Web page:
I don't doubt that people have some good experiences in Scientology, I did myself. But the good I found was minor. The lies, false promises, failed results were, and are, huge.

    Those in charge, who can see the big picture, who can see the failures, who are aware of the crimes, the abuses, the fraud -- and are covering all of that up -- are total frauds at best, and, more accurately, criminals.

  9. What an ODD post from 'Maxim'.
    If he is not sure LRuinH and DM are shams what did he wake up from?

    “Seems to me they've doing a fine job of reminding us we don't need them or any system to be free.”

    Correct me if I’m wrong, Just Bill, but doesn’t Hubbard say or imply somewhere that you don’t need his rubbish if you already have OT powers, and that you don’t need them if you don’t want them but consequently damn yourself for that decision ?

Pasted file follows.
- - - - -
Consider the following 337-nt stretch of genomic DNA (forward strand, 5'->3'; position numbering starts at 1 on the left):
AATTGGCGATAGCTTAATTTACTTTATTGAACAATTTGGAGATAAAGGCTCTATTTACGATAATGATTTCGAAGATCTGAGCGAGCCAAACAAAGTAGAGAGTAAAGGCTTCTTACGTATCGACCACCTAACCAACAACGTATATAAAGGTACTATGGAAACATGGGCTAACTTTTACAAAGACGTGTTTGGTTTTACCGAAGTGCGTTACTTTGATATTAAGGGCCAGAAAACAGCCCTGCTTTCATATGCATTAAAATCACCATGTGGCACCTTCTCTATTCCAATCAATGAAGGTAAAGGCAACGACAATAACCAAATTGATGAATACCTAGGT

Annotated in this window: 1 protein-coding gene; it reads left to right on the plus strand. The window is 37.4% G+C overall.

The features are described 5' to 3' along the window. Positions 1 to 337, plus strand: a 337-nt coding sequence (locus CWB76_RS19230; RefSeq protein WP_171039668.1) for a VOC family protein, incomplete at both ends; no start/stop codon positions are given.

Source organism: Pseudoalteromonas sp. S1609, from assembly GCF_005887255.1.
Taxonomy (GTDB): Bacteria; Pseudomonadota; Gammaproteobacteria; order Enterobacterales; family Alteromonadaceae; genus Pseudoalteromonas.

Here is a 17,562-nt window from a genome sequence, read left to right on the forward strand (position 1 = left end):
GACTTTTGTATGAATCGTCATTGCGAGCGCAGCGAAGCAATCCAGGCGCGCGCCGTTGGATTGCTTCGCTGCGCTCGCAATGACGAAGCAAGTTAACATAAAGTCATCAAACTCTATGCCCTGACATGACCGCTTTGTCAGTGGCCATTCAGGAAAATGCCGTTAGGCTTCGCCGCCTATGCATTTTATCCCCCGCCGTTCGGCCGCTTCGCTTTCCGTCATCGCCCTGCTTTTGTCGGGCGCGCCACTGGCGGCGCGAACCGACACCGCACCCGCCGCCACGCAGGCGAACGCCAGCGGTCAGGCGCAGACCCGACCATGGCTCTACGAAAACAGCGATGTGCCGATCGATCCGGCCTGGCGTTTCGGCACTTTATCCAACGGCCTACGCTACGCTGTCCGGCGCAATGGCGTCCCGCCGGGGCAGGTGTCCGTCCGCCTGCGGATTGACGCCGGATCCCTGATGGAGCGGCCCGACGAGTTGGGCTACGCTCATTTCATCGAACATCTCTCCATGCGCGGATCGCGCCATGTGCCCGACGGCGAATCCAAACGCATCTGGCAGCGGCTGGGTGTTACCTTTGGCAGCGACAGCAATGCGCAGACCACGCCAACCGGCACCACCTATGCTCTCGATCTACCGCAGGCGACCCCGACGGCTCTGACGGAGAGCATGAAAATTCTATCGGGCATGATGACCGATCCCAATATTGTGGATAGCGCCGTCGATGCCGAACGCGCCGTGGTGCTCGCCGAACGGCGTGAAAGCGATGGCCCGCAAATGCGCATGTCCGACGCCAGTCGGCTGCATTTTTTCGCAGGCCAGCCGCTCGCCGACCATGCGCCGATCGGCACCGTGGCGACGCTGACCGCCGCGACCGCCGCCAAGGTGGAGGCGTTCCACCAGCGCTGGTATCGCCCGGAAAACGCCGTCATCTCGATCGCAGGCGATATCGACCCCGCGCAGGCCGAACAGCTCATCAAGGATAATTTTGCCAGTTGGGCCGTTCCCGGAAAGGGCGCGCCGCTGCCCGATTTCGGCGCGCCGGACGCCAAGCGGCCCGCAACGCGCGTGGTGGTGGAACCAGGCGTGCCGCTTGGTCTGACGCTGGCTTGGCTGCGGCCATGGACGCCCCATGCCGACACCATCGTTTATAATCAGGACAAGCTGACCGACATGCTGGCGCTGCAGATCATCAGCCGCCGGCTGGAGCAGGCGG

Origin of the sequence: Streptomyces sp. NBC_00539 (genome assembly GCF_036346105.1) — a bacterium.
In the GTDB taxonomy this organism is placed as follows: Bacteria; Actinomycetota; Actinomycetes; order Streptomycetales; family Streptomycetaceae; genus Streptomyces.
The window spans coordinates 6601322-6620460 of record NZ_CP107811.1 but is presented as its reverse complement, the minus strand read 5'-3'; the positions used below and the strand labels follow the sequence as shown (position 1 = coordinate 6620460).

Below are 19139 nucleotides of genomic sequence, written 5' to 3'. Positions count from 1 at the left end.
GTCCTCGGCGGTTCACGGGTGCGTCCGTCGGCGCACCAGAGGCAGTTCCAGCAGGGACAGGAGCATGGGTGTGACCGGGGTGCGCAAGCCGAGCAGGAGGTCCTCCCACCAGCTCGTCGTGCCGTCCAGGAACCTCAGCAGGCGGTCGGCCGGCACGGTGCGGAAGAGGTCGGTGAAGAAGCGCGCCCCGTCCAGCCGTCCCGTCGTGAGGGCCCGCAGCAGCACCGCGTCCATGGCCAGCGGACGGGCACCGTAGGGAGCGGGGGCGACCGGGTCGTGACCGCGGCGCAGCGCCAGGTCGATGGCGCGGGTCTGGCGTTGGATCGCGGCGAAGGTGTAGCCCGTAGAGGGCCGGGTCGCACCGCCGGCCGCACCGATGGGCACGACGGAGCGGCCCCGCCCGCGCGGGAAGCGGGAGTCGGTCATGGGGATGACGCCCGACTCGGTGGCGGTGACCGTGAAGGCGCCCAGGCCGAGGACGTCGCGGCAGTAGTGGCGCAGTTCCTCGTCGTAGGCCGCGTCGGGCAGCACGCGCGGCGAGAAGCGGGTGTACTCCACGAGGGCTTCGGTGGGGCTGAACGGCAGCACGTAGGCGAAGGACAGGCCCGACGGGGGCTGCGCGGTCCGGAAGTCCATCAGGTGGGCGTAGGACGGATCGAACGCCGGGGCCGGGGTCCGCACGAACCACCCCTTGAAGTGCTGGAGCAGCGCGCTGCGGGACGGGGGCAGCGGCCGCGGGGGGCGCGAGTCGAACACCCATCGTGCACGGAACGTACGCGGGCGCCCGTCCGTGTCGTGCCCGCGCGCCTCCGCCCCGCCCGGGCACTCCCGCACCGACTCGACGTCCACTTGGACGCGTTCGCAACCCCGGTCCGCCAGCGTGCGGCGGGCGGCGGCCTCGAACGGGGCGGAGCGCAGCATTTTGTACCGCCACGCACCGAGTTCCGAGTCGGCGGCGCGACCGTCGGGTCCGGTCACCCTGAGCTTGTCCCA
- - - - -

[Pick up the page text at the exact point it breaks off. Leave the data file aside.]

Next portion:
This above sentence by Maxim is a message systems often state, appearing self-effacing, but is only meant as a subtle lure to help you believe you will be able to maintain your independence within those systems.

    It is true, we don’t need “any system to be free” but only partly. We don’t need, meaning: we should not accept, a system which tells us continually what to do. However, we need social, economic and political systems to help and maintain our freedoms.

    The statement by Maxim reduces itself to the level of a common cliche, and, without further elaboration on it’s content’s meaning, appears to be an abuse of words.

    The third odd portion of this post is:

    "That was fun and sometimes painful... time to dream something else."

    Who would leave anything; system, group or activity, if the pleasure outweighs the pain?
    Who but a fool would wake up from one dream and, disregarding reality, step willingly into another delusive and vapourous cloud.